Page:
Meanwhile, Sara is crawling about on top of the Tardis – off screen, unfortunately – trying to fix “the scanner eye”. Her woolly jumpsuit is admired as fancy dress by another copper, who then – as she slips off into the ship – wishes her “a swinging time”. With Peter Purves on board, that’s guaranteed. Back in the relative sanity of the control room, our heroes pause to recall the wider context of their current adventure. “Is the Taranium safe?” asks the Doctor, reminding us that they have recently filched an ‘emm’ of Taranium from the Daleks, destined to fuel the terrible Time Destructor. (Emma Taranium is one of the great Doctor Who drag names. Along with Madeleine Cluster and Carmine Seepage, she buys her gowns at Tracy’s of Lucanol.) “The Daleks!” gasps Sara. “I’d forgotten them!” Which is a bit rum given that, just a few hours ago, Sara was hoodwinked into murdering her own brother as part of a Dalek scheme. She was clearly raised not to brood on such minor inconveniences. For the patient viewer, mention of the Doctor’s great enemy raises the hope that they might soon crash this moribund Christmas shindig. Alas, what awaits us is something more terrible than even the Dalek conquest of all time and space.
In a sawmill somewhere, a damsel is in distress. We soon join her. Blossom – a face of tear-streaked slap – is threated with imminent bisection by D’Arcy, in derby hat and wicked moustache. “My sawmill will take care of you!” vows d’astardly D’Arcy. “And my secret will be safe forever!” Once again, we never learn the nature of this secret – perhaps he revels in the moving of greenhouses – because the action is interrupted by the arrival of the TARDIS crew, who give the rascal a sound thrashing. A wider shot reveals that we are on the set of a movie, and that Blossom and D’Arcy are merely actors in a film directed by the bullish Steinberger P Green, who conducts all conversation at demolition decibels. This pull-back out of fiction to reveal fact is the same gag Terry Nation used with the haunted house in The Chase, but here the TARDIS crew at least get to be in on the joke.
The BBC junked its video recording of The Feast of Steven long ago. Today, only the soundtrack of the episode and twenty smeary off-screen photos of this second act remain as record. The irony is, for an adventure set during the age of silent cinema, it makes a right old racket, bordering on the unendurable. The Doctor and his companions run hither and yon, yelled at by all and sundry. Sexy Sara is hassled to join a Shiekh’s harem in the latest exotic epic from arty director Ingmar Knopf (‘Ker-nerf! Ker-nerf!’), Steven’s police uniform has him dragooned into the Keystone Kops, even though a BBC budget means that the troupe’s famous exploding car routine takes place off screen, with a cheapskate sound effect and cloud of dust. The Doctor quickly loses patience with the whole sorry affair. His response almost makes you glad the episode isn’t around to be GIF-ed: “This is a madhouse!” he wails to Sara. “It’s all full of Arabs!” The line isn’t in the camera script, so one wonders if it was a Hartnell addition.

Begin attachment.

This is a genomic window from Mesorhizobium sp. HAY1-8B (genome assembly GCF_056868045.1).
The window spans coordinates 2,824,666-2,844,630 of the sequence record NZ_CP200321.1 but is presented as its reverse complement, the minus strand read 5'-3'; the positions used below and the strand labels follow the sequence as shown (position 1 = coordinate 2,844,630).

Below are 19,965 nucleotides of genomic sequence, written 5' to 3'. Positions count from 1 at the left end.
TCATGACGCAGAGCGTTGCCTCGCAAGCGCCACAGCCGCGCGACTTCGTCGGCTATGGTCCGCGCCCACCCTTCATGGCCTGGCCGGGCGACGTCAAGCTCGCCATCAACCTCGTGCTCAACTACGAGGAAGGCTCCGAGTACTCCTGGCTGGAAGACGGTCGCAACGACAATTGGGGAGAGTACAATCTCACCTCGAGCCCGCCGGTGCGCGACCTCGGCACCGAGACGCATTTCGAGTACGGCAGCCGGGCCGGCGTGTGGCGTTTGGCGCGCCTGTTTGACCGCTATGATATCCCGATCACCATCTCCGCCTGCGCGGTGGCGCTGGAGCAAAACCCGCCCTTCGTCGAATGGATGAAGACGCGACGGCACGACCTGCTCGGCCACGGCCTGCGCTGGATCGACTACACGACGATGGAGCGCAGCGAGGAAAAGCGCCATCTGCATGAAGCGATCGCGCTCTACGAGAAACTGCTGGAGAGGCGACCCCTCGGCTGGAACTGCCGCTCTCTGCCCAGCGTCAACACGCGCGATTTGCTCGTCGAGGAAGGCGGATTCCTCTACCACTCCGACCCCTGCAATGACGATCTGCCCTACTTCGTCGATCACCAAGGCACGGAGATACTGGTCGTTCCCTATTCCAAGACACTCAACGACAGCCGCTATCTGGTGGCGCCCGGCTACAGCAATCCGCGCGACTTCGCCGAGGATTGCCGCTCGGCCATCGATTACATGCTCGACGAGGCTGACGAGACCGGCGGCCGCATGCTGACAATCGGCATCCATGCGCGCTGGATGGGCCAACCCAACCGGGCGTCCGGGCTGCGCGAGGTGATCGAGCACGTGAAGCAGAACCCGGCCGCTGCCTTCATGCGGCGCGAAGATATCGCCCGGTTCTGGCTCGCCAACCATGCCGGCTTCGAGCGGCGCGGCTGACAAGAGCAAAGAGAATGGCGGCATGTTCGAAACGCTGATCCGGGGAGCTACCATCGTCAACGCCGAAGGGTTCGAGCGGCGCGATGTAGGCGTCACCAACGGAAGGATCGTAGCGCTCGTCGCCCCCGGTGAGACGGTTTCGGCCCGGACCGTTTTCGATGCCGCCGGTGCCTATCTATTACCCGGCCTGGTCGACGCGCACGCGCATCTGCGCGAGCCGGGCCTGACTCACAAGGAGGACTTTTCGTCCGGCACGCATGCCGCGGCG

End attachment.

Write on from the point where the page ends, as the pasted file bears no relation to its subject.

Looking back from a distance of 50 years, a police station and an old Hollywood studio may seem peculiar choices of setting for a Christmas edition of a show that considers all time and space its playground. But when we consider what else was on TV that Christmas Night, we better understand the context of it all. Doctor Who was broadcast at 6.45pm. Earlier in the afternoon, BBC1 viewers enjoyed an episode of warm-hearted police drama Dixon of Dock Green – which would have looked very like the first half of The Feast of Steven. Over on BBC2 at 6.30pm, When Comedy Was King consisted of a compilation of clips from the greats of the silent cinema – which would have looked very like the second half of The Feast of Steven. The Doctor’s Hollywood caper incorporates mentions of Keaton and Fairbanks, and even a brief appearance by someone we’re expected to recognise as Chaplin. It concludes with the Doctor listening to the woes of a sad clown who plans to give up comedy for singing. The joke comes when he tells the Doctor his name. The big Christmas Day movie on BBC1 – one hour after Doctor Who– was Road to Bali, starring Bing Crosby.
So it is that, even without the Z-Cars cast, The Feast of Steven works as a BBC Christmas 1965 mash-up, just about. It’s less what we now recognise as a Doctor Who Christmas episode than it is a Children in Need sketch. Indeed, its closest Doctor Who DNA match is the ne plus ultra of telly crossovers, Dimensions in Time.
But if you’re looking for something closer in tone to a modern Doctor WhoChristmas special, then such a thing could also to be found in the festive season of 1965. Issues 732 to 735 of TV Comic saw Doctor Who banter with Santa, battle deadly snowmen, and ride a giant squirrel through the sky. Keep Santa and the snowmen, but swap the flying squirrel for a one-shark open sleigh, and you’ll find much of the flavour of the Moffat era Christmas special – all snowy rooftops and Victorian fairytale. It’s a Christmastown more familiar from the feats of Steven than anything in The Feast of Steven.
There’s not a lot of Christmas to be found in Doctor Who’s first Christmas episode. There’s some brief carol singing and a few decorations at the police station, and then nothing in the second act. But it comes spectacularly good on its festive promise in the end. Having left Hollywood, the Doctor does something wholly unexpected. He produces a bottle of champagne and three glasses, and then peers straight down the lens of camera two to wish “a happy Christmas to all of you at home.” It’s dazzling in its chutzpah.
Happy Christmas to you too, Doctor Who! Just don’t get too mashed on that champagne and go moving any greenhouses now, will you?